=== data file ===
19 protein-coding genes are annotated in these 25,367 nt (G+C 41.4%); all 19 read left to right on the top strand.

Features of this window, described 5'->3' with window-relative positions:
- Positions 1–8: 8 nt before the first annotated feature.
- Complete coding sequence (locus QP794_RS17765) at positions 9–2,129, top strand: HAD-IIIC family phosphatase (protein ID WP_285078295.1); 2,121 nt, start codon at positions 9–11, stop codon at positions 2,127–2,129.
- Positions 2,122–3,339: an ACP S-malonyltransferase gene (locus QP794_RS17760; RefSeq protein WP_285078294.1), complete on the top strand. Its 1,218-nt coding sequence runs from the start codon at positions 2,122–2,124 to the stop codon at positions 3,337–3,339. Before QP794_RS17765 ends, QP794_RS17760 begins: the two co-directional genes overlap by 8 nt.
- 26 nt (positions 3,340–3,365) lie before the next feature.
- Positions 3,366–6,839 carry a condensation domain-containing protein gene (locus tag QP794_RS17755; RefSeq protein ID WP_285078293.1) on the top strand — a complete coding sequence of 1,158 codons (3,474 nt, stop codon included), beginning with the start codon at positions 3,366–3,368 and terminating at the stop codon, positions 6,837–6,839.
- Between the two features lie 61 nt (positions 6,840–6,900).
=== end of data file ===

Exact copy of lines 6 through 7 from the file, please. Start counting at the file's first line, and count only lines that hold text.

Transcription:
- 26 nt (positions 3,340–3,365) lie before the next feature.
- Positions 3,366–6,839 carry a condensation domain-containing protein gene (locus tag QP794_RS17755; RefSeq protein ID WP_285078293.1) on the top strand — a complete coding sequence of 1,158 codons (3,474 nt, stop codon included), beginning with the start codon at positions 3,366–3,368 and terminating at the stop codon, positions 6,837–6,839.